MYTH vs. FACT: Immigration Bill Will Not Deport Any Illegal Immigrants, Will Give Them Immediate Status
Apr 24 2013
MYTH: The proposed immigration bill will end deportations by granting amnesty to the 11 million illegal immigrants currently in the United States.
- “If President Obama signs an immigration-reform law this year, 11 million people living in the United States illegally will immediately be given a break. They will no longer be deportable unless they are felons.” (“How Republicans Can Win Over Their Party on Immigration,” National Journal, 4/23/13)
- “The bill offers a multi-staged amnesty to at least 11 million people…” (Neil Munro, “‘Gang of 8′ reveals immigration bill, start race to read contents,” Daily Caller, 4/17/13)
FACT: If the proposed immigration bill does pass, hundreds of thousands of illegal immigrants who do not qualify for temporary legal status will be subject to deportation. The legislation also provides for enhanced punishment as well as increased funding for deportation of future illegal immigrants.
- Reuters: “Senate plan would deport illegal immigrants entering U.S. after 2011”(“Senate plan would deport illegal immigrants entering U.S. after 2011,” Reuters, 4/12/13)
- “The Senate immigration bill introduced last week calls for tripling the number of criminal prosecutions of migrants who illegally enter the U.S. along the busiest border area, but the court that handles cases there already has an overloaded docket and a chronic shortage of resources. Before 2005, migrants apprehended by U.S. Border Patrol were returned to their country or processed through civil immigration courts. As part of George W. Bush's strategy to get tough on border policy, he launched a program dubbed Operation Streamline mandating that those arrested for unlawful entry would be prosecuted in criminal court and, if convicted, face a prison sentence. … U.S. Border Patrol officials say the program has discouraged potential migrants from attempting illegal crossings. In seeking congressional support for Streamline in 2012, the U.S. Department of Homeland Security said, ‘the deterrent effect…has had pronounced results on the number of aliens attempting illegal entry/re-entry.’” (Miriam Jordan, “Bill Is Tougher On Crossings,” The Wall Street Journal, 4/23/13)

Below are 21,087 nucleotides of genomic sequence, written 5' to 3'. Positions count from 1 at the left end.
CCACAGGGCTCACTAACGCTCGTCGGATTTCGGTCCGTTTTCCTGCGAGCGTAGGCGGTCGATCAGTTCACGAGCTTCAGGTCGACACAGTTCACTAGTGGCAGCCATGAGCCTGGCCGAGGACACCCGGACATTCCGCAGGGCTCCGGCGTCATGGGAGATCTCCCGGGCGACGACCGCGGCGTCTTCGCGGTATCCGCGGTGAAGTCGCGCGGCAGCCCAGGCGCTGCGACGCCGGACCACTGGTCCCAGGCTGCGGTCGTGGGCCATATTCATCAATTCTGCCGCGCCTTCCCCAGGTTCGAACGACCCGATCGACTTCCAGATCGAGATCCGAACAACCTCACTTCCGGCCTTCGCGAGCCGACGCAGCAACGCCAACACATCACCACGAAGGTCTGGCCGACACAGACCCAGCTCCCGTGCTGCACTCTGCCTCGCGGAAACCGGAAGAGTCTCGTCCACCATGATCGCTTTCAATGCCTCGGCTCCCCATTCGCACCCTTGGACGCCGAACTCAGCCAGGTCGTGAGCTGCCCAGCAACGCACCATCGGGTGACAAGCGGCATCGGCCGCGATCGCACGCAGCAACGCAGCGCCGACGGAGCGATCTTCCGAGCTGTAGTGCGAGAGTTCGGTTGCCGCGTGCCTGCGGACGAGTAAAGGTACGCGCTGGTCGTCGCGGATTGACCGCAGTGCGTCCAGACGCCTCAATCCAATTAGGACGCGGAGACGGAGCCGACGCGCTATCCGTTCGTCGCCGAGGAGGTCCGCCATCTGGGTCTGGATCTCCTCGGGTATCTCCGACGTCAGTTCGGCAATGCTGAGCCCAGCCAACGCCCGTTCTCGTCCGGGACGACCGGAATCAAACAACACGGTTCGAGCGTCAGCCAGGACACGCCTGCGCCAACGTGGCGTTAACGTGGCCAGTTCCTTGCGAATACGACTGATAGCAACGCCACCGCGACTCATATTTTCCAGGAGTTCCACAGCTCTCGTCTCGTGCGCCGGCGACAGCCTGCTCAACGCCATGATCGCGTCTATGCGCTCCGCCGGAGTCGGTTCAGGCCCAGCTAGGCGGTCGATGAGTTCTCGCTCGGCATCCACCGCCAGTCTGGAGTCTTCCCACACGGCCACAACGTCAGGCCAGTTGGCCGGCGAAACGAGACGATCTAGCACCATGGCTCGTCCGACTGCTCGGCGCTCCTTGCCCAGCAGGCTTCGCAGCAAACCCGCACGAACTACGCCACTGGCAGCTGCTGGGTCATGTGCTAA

- “Deportations Continue As Congress Seeks Immigration Reform”(Elise Foley, “Deportations Continue As Congress Seeks Immigration Reform,” Huffington Post, 4/24/13)
- No one gets amnesty. This bill will eliminate today’s de facto amnesty, in which we have 11 million illegal immigrants here and do not know who they are, what activities they are engaged in or anything else about them. Once the first security triggers are achieved, undocumented immigrants will be able to come forward, must submit to and pass background checks, be fingerprinted, start paying $2,000 in fines, pay taxes, prove they’ve had a physical presence in the U.S. since before 2012 and go to the back of the line, among other criteria. Criminals and those illegal immigrants who do not meet these criteria will be deported.
- Legalization is not immediate, automatic or irrevocable. Even for illegal immigrants who attain temporary status, that temporary status can be revoked if they commit a serious crime or if they fail to comply with the employment requirement, the public charge requirement (which goes hand-in-hand with the employment requirement), their tax obligations and their physical presence obligations. They will then be subject to deportation.
- Criminals will not be eligible and this process will help better focus resources on deporting them. Today’s situation is a de facto amnesty that allows illegal immigrants to game our system and avoid capture, deportation and incarceration. These are exactly the kind of people we need to deport immediately, and it is why the process of identifying who is here and figuring out what they have been doing is so critical. Since we know these are the type of people who will be the last to avail themselves of the process being set up to deal with our undocumented population, the bill’s security measures will help better focus our resources on finding and deporting these individuals. By bringing undocumented immigrants without criminal records out of the shadows, this will also encourage those individuals to cooperate with law enforcement to identify criminals who commit fraud, steal, assault others, deal in drugs, work as human traffickers, or are violent gang members.